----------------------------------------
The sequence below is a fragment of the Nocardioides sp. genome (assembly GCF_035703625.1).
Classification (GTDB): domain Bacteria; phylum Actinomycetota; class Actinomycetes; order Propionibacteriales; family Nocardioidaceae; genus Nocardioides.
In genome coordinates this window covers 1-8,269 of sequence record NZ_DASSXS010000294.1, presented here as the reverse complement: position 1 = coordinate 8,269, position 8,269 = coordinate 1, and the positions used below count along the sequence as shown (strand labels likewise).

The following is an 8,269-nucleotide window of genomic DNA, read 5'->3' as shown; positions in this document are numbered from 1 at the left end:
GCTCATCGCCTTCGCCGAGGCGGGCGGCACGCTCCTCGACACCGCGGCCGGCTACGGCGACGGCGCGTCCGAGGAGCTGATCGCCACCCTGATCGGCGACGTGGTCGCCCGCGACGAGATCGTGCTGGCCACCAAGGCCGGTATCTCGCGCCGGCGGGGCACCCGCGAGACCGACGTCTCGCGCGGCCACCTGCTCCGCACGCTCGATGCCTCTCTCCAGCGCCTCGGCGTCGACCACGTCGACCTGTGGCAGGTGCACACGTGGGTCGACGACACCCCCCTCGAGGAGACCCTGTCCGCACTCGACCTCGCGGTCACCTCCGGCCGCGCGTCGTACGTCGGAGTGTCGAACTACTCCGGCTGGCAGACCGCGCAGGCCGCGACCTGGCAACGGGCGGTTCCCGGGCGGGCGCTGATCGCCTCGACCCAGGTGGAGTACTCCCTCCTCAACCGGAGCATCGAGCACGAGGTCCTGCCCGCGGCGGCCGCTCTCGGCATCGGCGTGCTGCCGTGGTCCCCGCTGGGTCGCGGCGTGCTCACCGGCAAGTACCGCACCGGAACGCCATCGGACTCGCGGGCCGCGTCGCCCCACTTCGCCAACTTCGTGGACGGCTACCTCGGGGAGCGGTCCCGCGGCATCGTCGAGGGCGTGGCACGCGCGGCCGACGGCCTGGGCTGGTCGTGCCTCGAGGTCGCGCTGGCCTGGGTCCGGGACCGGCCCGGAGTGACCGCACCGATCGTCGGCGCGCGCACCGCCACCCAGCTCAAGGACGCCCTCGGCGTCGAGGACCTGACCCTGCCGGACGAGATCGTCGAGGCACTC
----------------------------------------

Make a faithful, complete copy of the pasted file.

The sequence below is a fragment of the Nocardioides sp. genome (assembly GCF_035703625.1).
Classification (GTDB): domain Bacteria; phylum Actinomycetota; class Actinomycetes; order Propionibacteriales; family Nocardioidaceae; genus Nocardioides.
In genome coordinates this window covers 1-8,269 of sequence record NZ_DASSXS010000294.1, presented here as the reverse complement: position 1 = coordinate 8,269, position 8,269 = coordinate 1, and the positions used below count along the sequence as shown (strand labels likewise).

The following is an 8,269-nucleotide window of genomic DNA, read 5'->3' as shown; positions in this document are numbered from 1 at the left end:
GCTCATCGCCTTCGCCGAGGCGGGCGGCACGCTCCTCGACACCGCGGCCGGCTACGGCGACGGCGCGTCCGAGGAGCTGATCGCCACCCTGATCGGCGACGTGGTCGCCCGCGACGAGATCGTGCTGGCCACCAAGGCCGGTATCTCGCGCCGGCGGGGCACCCGCGAGACCGACGTCTCGCGCGGCCACCTGCTCCGCACGCTCGATGCCTCTCTCCAGCGCCTCGGCGTCGACCACGTCGACCTGTGGCAGGTGCACACGTGGGTCGACGACACCCCCCTCGAGGAGACCCTGTCCGCACTCGACCTCGCGGTCACCTCCGGCCGCGCGTCGTACGTCGGAGTGTCGAACTACTCCGGCTGGCAGACCGCGCAGGCCGCGACCTGGCAACGGGCGGTTCCCGGGCGGGCGCTGATCGCCTCGACCCAGGTGGAGTACTCCCTCCTCAACCGGAGCATCGAGCACGAGGTCCTGCCCGCGGCGGCCGCTCTCGGCATCGGCGTGCTGCCGTGGTCCCCGCTGGGTCGCGGCGTGCTCACCGGCAAGTACCGCACCGGAACGCCATCGGACTCGCGGGCCGCGTCGCCCCACTTCGCCAACTTCGTGGACGGCTACCTCGGGGAGCGGTCCCGCGGCATCGTCGAGGGCGTGGCACGCGCGGCCGACGGCCTGGGCTGGTCGTGCCTCGAGGTCGCGCTGGCCTGGGTCCGGGACCGGCCCGGAGTGACCGCACCGATCGTCGGCGCGCGCACCGCCACCCAGCTCAAGGACGCCCTCGGCGTCGAGGACCTGACCCTGCCGGACGAGATCGTCGAGGCACTC